• which specific enactments were used take it away from its owners,
  • whether relevant enactments were since declared illegal, and
  • whether the procedure, via which a particular property was taken, was itself legal or not.

Q. How does the procedure in which these “legal” confiscations were applied affect one's ability to recover a property?
A. The Communist regime felt all-powerful (which indeed it was at that time) and often applied its own laws in a sloppy manner, and today (after the fall of Communism) this can invalidate the expropriation or nationalization. For instance, some properties were taken away without due notice to the owner.

Q. Would due notice have prevented these nationalizations or expropriations?
A. As a rule, no. Under the Communist regime, absence of a due notice made little difference and that is why not infrequently, the Communist authorities did not bother to cross the t's and dot the i's, while taking properties own by individuals or companies.

And for decades this did not matter — while Communism lasted. It fell in Poland in 1989. Afterwards, Polish courts have repeatedly ruled that material defects in an expropriation or nationalization proceeding, such as the failure to serve the owner with due notice, is a basis for invalidating the contested expropriation proceeding. 

Q. What else can invalidate an expropriation or nationalization of properties in Poland?
A. Many other factors can invalidate it. Each case must be regarded on its own. The following are only examples:

  • We recovered a property by discovering that the persons who took it (by declaring in court that they took care of an abandoned property) were the family to whom the family of our clients gave power of attorney to manage the property when they left Poland shortly after the war. With this hint, we found the relevant notarized power of attorney in Polish State Archives.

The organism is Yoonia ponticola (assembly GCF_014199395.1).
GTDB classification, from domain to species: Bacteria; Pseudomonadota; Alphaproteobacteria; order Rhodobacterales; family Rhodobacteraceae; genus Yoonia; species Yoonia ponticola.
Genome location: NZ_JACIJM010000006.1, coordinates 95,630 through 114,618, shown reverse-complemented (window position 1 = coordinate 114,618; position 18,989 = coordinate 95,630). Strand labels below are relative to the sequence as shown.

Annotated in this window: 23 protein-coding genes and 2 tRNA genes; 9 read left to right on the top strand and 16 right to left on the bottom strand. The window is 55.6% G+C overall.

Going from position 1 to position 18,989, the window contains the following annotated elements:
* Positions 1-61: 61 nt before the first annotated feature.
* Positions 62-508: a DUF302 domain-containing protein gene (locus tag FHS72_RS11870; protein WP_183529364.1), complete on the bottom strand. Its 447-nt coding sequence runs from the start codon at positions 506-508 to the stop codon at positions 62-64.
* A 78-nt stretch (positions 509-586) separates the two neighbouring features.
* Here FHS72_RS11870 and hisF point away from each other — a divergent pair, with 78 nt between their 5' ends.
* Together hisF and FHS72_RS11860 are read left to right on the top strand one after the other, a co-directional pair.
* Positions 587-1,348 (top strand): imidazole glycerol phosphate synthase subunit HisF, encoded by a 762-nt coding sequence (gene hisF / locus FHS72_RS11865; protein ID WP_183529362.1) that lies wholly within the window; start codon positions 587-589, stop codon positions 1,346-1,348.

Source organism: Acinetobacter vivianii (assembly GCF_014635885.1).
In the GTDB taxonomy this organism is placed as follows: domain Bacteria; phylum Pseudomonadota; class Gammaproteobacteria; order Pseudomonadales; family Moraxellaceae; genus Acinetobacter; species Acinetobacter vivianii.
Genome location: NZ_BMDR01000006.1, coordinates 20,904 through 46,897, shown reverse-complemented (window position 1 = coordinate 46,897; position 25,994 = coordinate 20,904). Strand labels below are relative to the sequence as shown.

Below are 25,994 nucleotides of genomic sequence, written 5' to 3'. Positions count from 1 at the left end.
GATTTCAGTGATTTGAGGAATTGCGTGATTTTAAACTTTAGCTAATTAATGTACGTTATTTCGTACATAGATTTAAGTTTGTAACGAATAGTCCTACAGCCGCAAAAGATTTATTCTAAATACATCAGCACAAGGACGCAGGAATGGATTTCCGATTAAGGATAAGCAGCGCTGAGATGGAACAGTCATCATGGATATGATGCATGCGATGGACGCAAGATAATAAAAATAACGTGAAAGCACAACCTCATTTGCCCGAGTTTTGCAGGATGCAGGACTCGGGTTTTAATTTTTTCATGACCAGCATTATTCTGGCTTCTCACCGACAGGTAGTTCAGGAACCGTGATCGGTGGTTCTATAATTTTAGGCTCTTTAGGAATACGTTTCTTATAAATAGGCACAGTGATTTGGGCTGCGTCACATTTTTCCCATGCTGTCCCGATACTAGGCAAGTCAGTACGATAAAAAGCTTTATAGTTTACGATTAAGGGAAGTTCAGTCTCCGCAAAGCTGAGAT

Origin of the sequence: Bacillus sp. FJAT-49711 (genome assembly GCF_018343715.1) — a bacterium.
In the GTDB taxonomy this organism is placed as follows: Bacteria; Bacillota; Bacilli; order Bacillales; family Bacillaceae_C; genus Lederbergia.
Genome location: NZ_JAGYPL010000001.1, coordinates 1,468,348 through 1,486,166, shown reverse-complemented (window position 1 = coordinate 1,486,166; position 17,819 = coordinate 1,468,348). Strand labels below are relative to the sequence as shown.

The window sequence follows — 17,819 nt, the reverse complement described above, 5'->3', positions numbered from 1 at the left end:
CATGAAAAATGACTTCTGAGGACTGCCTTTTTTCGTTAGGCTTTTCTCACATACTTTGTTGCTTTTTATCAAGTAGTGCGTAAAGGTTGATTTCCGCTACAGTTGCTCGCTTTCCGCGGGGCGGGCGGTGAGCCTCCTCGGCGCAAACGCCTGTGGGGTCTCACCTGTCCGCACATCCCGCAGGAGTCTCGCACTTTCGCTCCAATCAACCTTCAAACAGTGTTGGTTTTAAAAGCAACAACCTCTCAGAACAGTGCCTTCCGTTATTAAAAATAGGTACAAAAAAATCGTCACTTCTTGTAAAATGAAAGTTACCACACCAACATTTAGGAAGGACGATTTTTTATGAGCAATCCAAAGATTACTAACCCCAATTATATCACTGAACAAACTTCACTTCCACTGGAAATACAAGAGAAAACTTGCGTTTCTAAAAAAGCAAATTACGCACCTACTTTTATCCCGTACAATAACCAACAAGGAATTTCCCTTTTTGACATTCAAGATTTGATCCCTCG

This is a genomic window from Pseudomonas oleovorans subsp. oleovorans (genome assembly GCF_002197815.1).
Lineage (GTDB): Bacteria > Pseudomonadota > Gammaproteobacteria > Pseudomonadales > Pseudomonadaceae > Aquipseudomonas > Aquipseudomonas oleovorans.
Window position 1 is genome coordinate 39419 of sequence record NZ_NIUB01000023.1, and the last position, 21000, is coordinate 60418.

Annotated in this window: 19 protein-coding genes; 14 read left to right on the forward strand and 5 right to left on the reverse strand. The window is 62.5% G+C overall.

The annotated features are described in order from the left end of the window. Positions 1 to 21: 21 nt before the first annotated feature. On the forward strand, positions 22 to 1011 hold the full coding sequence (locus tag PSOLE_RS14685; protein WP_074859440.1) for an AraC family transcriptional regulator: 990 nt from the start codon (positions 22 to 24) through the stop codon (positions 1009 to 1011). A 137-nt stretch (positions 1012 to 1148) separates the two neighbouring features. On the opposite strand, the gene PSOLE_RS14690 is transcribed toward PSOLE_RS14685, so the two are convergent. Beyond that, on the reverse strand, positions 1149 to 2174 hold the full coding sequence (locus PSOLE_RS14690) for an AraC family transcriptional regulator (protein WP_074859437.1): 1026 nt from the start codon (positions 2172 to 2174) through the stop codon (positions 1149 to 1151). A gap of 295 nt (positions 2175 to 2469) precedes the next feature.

• In parts of Poland, to this day not all properties of pre-war owners were expropriated or nationalized, even though in the meanwhile the government uses them free of charge. Such, for instance, is the status of some properties in the Kraków, Kielce and Lower Silesia (Dolny Śląsk) regions.
  • Many of the post-war legal enactments considered properties as abandoned, unless owners or their close family applied for “return of possession” of these properties (succession proceedings were left for the future). More often than is known outside Poland, some family member made such an application, and thereby preserved the family’s rights under Polish law. We discovered such evidence in several cases, in which the heirs were not aware of it. We won cases based on such evidence, because it defeated allegations of abandonment and adverse possession.
  • In other cases we discovered proof that heirs have a valid excuse for their ancestor's failure to apply for possession in the post-war years, such as because the ancestor was a minor at the relevant time. 
  • As another example, on June 13, 2011, Poland’s Constitutional Tribunal (Trybunał Konstytucyjny) ruled that the nationalization of multi-dwelling and commercial properties in the Warsaw area on the basis of the Bierut Decrees was unconstitutional.